Are Academics Afraid of Action?

(This post is cross-posted from, which is reporting live from Rio+20 and its affiliated events. Author Sunmin Kim is a doctoral student at the Erb Institute of Global Sustainable Enterprise at the University of Michigan. Please see below for her full bio.)

This post is in reflection of the first day of the UN PRME Global Forum.

“I wonder if academics are afraid of action,” started Claus Pederson, Head of Sustainable Development of Novozyme, to a room filled with 300+ professors, deans and directors of business schools, and other academic participants. The relevancy and impact of business schools is an issue that has recently received much attention and criticism. This comes up in issues of researchcurriculum, and responsibility, just to name a few. Are academics really afraid of action, and is it necessarily a bad thing? What does this imply for sustainable development?

Academia is meant to be critical and reflective. Structurally, we are not well equipped to actively apply our research to current business practices. However, what we are equipped with is the support of the academic community, and flexibility in time and subject matter to rigorously pursue what we believe is important and relevant research.

On the other hand, businesses are not equipped to carry out research that may not promise immediate and tangible outcomes. “They are biased towards action-based mechanisms to resolve problems quickly,” Ángel Cabrera, Master of Ceremonies, explained to me. This short-term emphasis can sometimes be at odds with sustainability goals and research, which often need longer time horizons for investments to be recouped and research questions to be answered.

So which one is needed to face challenges of sustainable development? I believe both are critical. Business professionals (or ‘practitioners’, as academics would call them) are needed to implement practical solutions to sustainability challenges. At the same time, they are limited to the interests and needs of the firm, market, and industry. As I stated in my previous post, sustainability is about thinking beyond our own needs, time and borders. In this regard, academics are better positioned to address the deeper sustainability issues that the public or private sector may not regard to be relevant today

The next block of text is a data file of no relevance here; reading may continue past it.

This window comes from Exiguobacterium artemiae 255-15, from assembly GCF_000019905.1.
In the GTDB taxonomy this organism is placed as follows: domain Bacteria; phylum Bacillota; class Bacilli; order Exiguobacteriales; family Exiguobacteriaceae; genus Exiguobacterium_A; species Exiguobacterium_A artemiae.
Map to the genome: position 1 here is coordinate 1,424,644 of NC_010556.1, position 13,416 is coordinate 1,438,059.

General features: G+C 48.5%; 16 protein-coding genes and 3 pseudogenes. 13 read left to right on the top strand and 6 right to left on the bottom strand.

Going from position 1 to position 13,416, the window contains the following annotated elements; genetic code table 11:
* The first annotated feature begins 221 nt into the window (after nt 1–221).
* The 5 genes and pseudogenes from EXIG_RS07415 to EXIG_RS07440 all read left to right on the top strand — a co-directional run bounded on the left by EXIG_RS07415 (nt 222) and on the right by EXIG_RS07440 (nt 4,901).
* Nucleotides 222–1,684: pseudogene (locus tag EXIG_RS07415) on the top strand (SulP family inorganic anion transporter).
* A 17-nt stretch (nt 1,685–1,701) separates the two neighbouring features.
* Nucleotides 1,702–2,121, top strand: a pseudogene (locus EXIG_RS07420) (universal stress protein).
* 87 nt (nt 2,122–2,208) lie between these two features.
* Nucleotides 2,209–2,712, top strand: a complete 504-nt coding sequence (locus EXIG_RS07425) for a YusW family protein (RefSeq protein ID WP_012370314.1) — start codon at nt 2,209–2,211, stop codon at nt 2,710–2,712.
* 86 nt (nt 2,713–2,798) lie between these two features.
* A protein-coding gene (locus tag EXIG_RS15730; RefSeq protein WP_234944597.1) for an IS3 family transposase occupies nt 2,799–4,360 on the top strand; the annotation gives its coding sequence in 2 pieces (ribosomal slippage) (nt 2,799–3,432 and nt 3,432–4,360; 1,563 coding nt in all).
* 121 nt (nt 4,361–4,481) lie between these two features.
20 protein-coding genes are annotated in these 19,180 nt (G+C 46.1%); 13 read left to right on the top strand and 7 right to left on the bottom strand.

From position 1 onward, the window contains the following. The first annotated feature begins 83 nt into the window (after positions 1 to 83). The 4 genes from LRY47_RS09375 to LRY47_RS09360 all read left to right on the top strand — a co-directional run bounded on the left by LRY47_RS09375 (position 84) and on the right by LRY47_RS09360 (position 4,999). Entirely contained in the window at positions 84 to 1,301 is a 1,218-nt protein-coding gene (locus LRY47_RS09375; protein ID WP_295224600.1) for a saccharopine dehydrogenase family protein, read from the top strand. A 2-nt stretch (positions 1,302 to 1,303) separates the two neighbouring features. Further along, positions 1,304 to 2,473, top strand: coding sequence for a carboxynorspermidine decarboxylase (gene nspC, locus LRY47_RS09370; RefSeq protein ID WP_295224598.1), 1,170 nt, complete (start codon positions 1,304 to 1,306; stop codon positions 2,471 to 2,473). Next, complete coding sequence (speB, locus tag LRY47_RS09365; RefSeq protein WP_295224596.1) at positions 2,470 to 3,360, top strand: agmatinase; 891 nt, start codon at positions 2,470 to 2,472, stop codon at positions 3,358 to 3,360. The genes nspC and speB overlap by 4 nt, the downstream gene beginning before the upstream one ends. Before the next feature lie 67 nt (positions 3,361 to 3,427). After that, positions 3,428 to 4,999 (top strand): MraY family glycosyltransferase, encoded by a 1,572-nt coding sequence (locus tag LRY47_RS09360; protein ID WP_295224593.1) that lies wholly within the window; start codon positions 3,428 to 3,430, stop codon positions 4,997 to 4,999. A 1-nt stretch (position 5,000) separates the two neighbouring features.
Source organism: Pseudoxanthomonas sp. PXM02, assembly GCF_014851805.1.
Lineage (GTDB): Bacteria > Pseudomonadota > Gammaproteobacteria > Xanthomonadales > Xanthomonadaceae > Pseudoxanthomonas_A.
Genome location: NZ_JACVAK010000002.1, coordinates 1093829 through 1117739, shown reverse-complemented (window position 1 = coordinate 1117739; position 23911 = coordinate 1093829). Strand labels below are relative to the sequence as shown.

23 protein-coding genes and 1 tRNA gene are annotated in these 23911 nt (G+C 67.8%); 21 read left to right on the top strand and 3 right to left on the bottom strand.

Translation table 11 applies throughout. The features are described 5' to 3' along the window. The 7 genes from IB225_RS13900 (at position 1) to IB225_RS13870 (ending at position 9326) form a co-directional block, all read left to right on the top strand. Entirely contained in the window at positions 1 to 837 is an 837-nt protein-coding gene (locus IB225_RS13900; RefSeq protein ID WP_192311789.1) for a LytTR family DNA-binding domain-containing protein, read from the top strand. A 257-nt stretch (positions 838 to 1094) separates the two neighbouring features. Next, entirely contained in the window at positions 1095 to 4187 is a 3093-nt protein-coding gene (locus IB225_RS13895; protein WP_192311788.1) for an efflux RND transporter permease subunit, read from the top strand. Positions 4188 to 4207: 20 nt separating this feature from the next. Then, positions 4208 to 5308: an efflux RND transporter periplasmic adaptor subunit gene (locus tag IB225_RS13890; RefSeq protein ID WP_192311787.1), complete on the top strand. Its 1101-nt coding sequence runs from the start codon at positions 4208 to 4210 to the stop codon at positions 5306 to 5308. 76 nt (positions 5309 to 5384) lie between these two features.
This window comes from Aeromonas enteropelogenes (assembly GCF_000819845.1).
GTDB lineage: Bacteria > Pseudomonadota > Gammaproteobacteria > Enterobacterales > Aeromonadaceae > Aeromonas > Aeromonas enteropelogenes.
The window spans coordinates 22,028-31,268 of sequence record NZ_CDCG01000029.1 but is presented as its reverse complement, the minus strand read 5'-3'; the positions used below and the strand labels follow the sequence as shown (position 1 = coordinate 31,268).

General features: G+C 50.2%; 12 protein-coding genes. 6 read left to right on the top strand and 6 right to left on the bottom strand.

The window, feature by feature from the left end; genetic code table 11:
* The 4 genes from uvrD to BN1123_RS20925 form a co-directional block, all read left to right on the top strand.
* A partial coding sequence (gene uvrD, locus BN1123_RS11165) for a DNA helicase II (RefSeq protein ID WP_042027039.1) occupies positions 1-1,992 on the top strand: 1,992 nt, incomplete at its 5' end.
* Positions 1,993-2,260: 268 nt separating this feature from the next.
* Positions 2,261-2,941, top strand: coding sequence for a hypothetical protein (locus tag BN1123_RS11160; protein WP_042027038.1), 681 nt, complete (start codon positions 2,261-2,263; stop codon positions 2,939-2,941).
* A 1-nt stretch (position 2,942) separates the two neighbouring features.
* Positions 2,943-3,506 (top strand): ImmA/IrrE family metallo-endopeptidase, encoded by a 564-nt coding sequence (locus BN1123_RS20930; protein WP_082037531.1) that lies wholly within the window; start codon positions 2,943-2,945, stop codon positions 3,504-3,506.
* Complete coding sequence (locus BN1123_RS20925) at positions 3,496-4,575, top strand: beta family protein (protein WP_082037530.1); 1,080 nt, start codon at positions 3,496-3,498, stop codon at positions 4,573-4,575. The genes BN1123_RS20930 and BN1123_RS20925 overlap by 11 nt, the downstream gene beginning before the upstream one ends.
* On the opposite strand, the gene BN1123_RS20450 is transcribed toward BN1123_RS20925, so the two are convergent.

The academics’ passive tendency to not confront problems with action does prove to be a problem in large, collective events such as the UN PRME Global Forum. To illustrate, we were asked to very briefly summarize our table discussion results in almost tweet-like fashion. As expected, some presenters took several minutes to carefully explain everything that their table had discussed (of course, there are many academic settings where this is encouraged). But is this productive in an event where specific questions must be answered and an outcome document written?

In reflection of the first day’s outcomes (or lack of), Giselle Weybrecht, advisor to the PRME Global Forum organizing team and author of the PRiMETime blog, tweeted most likely the common sentiment of practitioners in the audience: “…I hope tomorrow this group can collectively come up with concrete steps to move forward. We know what is needed.”

Editor Mike McCullough (University of Pennsylvania student and IGEL blogger) wrapping up his table’s discussion in the plenary session.

Live twitter feed showing event-related tweets in the background.

About the Author: Sunmin is a doctoral student at the Erb Institute for Global Sustainable Enterprise at the University of Michigan. She is pursuing a joint PhD in Strategy (Ross School of Business) and Environmental Engineering (College of Engineering), and is interested in studying corporate sustainability strategy in the paper industry. She examines how targeted environmental performance creates value for firms, from ‘greening’ of the supply chain and also shifts in the industry-wide value system due to interactive and strategic forces. Outside her doctoral research, she is broadly interested in the role of corporations and higher education in today’s societal sustainability challenges. She is actively involved in several outreach and professional activities to help bridge the gap between not only different disciplines on campus, but also between practitioners, corporate leaders and academics. Sunmin received her B.S. in Biological Engineering at Cornell University, with a minor in Mechanical Engineering. She grew up in Sammamish, WA, about 20 minutes from Seattle, where she developed her love for the ocean, mountains and evergreen trees. She also plays tennis and is an avid runner. 


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